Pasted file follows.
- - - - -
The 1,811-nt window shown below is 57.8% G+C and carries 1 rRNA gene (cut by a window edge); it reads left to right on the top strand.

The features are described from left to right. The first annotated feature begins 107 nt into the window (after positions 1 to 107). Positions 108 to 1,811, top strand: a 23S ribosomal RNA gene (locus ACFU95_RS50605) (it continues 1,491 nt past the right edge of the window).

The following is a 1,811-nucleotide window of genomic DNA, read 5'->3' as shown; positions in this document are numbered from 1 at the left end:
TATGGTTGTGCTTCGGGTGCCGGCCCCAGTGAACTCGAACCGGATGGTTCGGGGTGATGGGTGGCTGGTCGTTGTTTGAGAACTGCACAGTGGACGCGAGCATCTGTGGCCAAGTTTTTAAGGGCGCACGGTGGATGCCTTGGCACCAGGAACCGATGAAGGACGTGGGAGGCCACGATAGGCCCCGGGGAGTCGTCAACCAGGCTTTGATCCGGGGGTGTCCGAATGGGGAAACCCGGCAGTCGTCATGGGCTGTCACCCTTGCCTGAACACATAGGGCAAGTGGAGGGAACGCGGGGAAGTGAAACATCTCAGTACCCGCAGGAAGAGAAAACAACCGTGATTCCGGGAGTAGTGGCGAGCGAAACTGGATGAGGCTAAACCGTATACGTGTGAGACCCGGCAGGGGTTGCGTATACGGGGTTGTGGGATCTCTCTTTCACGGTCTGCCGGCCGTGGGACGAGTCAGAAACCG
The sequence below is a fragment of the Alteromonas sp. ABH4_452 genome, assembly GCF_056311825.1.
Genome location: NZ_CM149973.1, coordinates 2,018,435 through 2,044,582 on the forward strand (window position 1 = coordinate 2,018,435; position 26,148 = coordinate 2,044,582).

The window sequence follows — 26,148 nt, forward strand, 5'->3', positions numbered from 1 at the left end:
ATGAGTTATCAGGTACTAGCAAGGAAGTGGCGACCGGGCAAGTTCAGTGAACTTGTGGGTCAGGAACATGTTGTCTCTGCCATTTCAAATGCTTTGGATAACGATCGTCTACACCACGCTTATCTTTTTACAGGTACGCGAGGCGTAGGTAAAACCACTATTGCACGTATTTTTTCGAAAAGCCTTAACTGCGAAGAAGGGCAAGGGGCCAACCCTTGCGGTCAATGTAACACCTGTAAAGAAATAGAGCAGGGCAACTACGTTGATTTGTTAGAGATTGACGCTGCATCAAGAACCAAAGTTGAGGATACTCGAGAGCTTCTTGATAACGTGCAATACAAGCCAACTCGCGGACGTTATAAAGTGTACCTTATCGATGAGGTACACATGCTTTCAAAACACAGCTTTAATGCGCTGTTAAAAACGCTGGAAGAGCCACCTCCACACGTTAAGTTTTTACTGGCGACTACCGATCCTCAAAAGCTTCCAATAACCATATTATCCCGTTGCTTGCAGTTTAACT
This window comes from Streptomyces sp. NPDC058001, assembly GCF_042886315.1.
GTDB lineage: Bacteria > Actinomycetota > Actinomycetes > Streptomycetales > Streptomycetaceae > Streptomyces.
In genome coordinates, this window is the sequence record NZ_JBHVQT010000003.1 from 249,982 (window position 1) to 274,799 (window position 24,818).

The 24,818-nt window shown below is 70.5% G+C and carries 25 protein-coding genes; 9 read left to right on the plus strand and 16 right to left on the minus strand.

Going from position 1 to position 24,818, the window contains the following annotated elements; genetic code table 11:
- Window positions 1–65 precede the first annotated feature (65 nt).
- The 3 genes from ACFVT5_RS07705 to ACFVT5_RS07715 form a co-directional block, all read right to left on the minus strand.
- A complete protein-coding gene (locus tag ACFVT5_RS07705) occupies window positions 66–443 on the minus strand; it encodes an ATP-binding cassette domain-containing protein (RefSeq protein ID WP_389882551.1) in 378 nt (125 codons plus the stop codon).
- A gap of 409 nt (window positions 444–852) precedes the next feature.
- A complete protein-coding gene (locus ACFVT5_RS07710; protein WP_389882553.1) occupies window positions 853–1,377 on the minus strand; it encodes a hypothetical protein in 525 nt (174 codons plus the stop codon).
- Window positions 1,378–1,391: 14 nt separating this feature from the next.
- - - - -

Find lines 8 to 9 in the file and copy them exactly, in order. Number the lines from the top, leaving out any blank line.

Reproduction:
ATGAGTTATCAGGTACTAGCAAGGAAGTGGCGACCGGGCAAGTTCAGTGAACTTGTGGGTCAGGAACATGTTGTCTCTGCCATTTCAAATGCTTTGGATAACGATCGTCTACACCACGCTTATCTTTTTACAGGTACGCGAGGCGTAGGTAAAACCACTATTGCACGTATTTTTTCGAAAAGCCTTAACTGCGAAGAAGGGCAAGGGGCCAACCCTTGCGGTCAATGTAACACCTGTAAAGAAATAGAGCAGGGCAACTACGTTGATTTGTTAGAGATTGACGCTGCATCAAGAACCAAAGTTGAGGATACTCGAGAGCTTCTTGATAACGTGCAATACAAGCCAACTCGCGGACGTTATAAAGTGTACCTTATCGATGAGGTACACATGCTTTCAAAACACAGCTTTAATGCGCTGTTAAAAACGCTGGAAGAGCCACCTCCACACGTTAAGTTTTTACTGGCGACTACCGATCCTCAAAAGCTTCCAATAACCATATTATCCCGTTGCTTGCAGTTTAACT
This window comes from Streptomyces sp. NPDC058001, assembly GCF_042886315.1.